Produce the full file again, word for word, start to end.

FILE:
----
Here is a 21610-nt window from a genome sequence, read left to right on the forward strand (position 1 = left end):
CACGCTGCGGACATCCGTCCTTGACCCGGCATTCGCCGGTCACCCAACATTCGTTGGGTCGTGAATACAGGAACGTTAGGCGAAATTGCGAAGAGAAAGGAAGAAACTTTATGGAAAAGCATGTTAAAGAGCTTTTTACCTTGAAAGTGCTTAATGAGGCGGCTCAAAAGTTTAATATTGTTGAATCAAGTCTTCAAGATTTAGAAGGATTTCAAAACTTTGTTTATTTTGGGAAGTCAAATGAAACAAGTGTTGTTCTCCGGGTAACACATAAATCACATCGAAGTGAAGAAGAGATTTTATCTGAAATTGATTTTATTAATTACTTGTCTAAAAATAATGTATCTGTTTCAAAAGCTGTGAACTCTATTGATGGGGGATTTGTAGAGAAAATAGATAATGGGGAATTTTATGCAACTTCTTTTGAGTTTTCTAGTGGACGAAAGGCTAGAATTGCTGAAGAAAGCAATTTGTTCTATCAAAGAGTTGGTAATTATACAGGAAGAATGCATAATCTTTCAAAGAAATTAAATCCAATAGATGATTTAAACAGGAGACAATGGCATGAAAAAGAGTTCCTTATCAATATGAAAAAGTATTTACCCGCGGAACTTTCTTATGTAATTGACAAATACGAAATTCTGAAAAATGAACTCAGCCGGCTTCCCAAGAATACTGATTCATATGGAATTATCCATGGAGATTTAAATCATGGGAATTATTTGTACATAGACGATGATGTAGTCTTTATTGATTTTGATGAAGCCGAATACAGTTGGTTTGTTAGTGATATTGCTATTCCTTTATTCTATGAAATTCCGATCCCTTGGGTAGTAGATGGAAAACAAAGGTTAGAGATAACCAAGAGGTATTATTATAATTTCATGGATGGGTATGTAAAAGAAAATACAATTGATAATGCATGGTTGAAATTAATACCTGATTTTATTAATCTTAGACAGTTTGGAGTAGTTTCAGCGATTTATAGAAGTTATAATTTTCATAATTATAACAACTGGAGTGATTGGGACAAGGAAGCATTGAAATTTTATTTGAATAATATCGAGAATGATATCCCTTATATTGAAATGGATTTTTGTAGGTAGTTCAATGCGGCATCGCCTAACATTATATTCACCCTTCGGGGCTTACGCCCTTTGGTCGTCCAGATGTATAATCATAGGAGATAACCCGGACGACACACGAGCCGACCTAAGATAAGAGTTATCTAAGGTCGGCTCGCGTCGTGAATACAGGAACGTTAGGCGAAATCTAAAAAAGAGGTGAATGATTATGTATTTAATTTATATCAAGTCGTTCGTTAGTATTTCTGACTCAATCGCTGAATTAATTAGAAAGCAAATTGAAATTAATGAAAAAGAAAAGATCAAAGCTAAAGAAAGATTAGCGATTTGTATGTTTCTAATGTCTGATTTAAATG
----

Here is a 21610-nt window from a genome sequence, read left to right on the forward strand (position 1 = left end):
CACGCTGCGGACATCCGTCCTTGACCCGGCATTCGCCGGTCACCCAACATTCGTTGGGTCGTGAATACAGGAACGTTAGGCGAAATTGCGAAGAGAAAGGAAGAAACTTTATGGAAAAGCATGTTAAAGAGCTTTTTACCTTGAAAGTGCTTAATGAGGCGGCTCAAAAGTTTAATATTGTTGAATCAAGTCTTCAAGATTTAGAAGGATTTCAAAACTTTGTTTATTTTGGGAAGTCAAATGAAACAAGTGTTGTTCTCCGGGTAACACATAAATCACATCGAAGTGAAGAAGAGATTTTATCTGAAATTGATTTTATTAATTACTTGTCTAAAAATAATGTATCTGTTTCAAAAGCTGTGAACTCTATTGATGGGGGATTTGTAGAGAAAATAGATAATGGGGAATTTTATGCAACTTCTTTTGAGTTTTCTAGTGGACGAAAGGCTAGAATTGCTGAAGAAAGCAATTTGTTCTATCAAAGAGTTGGTAATTATACAGGAAGAATGCATAATCTTTCAAAGAAATTAAATCCAATAGATGATTTAAACAGGAGACAATGGCATGAAAAAGAGTTCCTTATCAATATGAAAAAGTATTTACCCGCGGAACTTTCTTATGTAATTGACAAATACGAAATTCTGAAAAATGAACTCAGCCGGCTTCCCAAGAATACTGATTCATATGGAATTATCCATGGAGATTTAAATCATGGGAATTATTTGTACATAGACGATGATGTAGTCTTTATTGATTTTGATGAAGCCGAATACAGTTGGTTTGTTAGTGATATTGCTATTCCTTTATTCTATGAAATTCCGATCCCTTGGGTAGTAGATGGAAAACAAAGGTTAGAGATAACCAAGAGGTATTATTATAATTTCATGGATGGGTATGTAAAAGAAAATACAATTGATAATGCATGGTTGAAATTAATACCTGATTTTATTAATCTTAGACAGTTTGGAGTAGTTTCAGCGATTTATAGAAGTTATAATTTTCATAATTATAACAACTGGAGTGATTGGGACAAGGAAGCATTGAAATTTTATTTGAATAATATCGAGAATGATATCCCTTATATTGAAATGGATTTTTGTAGGTAGTTCAATGCGGCATCGCCTAACATTATATTCACCCTTCGGGGCTTACGCCCTTTGGTCGTCCAGATGTATAATCATAGGAGATAACCCGGACGACACACGAGCCGACCTAAGATAAGAGTTATCTAAGGTCGGCTCGCGTCGTGAATACAGGAACGTTAGGCGAAATCTAAAAAAGAGGTGAATGATTATGTATTTAATTTATATCAAGTCGTTCGTTAGTATTTCTGACTCAATCGCTGAATTAATTAGAAAGCAAATTGAAATTAATGAAAAAGAAAAGATCAAAGCTAAAGAAAGATTAGCGATTTGTATGTTTCTAATGTCTGATTTAAATG